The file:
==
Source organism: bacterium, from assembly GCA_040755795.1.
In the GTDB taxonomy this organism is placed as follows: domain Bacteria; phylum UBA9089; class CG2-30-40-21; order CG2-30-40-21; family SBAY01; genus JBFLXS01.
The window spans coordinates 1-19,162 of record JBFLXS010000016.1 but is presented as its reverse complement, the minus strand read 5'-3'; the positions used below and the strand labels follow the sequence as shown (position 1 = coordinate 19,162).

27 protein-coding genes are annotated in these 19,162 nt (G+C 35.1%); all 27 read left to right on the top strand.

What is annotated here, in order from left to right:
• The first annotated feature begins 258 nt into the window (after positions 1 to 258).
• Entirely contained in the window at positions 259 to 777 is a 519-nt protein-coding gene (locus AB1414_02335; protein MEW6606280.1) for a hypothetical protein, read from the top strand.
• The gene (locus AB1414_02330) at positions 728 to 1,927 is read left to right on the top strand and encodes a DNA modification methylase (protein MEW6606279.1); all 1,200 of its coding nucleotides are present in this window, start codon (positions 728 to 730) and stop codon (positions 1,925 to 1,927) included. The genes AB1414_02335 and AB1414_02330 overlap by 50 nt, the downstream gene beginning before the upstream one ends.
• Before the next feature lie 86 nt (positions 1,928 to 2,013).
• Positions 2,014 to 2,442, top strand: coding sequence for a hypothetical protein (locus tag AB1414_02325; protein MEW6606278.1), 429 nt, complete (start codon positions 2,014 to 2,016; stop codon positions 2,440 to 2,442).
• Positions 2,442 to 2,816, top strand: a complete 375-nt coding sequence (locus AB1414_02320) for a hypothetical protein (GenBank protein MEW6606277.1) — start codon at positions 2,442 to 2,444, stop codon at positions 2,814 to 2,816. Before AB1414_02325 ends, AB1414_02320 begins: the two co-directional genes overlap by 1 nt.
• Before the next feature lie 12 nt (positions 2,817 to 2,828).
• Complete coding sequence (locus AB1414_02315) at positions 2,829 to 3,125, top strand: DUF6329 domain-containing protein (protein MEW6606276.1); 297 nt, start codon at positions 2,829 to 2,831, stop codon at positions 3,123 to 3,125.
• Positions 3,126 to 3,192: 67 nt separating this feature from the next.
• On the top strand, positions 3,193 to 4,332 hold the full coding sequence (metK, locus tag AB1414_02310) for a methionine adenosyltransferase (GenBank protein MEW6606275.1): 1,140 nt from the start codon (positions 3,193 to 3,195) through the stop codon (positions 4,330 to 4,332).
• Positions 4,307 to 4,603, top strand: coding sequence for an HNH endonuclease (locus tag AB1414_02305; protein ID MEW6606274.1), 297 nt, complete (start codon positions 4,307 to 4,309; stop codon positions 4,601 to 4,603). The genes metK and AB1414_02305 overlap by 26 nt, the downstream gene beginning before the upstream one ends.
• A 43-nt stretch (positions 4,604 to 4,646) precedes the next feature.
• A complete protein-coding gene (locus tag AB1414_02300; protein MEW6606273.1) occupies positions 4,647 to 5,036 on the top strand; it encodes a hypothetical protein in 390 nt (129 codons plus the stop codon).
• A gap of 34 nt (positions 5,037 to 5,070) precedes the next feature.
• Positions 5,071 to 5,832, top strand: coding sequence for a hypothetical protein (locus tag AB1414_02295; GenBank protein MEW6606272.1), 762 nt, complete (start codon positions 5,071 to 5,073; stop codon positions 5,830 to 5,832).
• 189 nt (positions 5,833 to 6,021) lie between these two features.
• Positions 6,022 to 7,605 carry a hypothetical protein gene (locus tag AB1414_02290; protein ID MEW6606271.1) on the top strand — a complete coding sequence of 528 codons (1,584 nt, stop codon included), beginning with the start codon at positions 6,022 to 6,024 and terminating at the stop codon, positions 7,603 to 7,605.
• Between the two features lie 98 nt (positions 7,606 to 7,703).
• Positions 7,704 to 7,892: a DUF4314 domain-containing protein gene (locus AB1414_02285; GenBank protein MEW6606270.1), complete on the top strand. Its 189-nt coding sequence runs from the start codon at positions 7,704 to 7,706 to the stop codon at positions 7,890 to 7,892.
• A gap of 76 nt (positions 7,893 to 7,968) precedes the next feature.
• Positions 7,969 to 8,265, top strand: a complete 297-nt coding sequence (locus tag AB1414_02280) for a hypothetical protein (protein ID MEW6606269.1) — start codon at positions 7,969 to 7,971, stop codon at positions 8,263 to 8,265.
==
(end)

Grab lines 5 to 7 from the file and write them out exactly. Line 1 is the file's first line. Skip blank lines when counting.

What is annotated here, in order from left to right:
• The first annotated feature begins 258 nt into the window (after positions 1 to 258).
• Entirely contained in the window at positions 259 to 777 is a 519-nt protein-coding gene (locus AB1414_02335; protein MEW6606280.1) for a hypothetical protein, read from the top strand.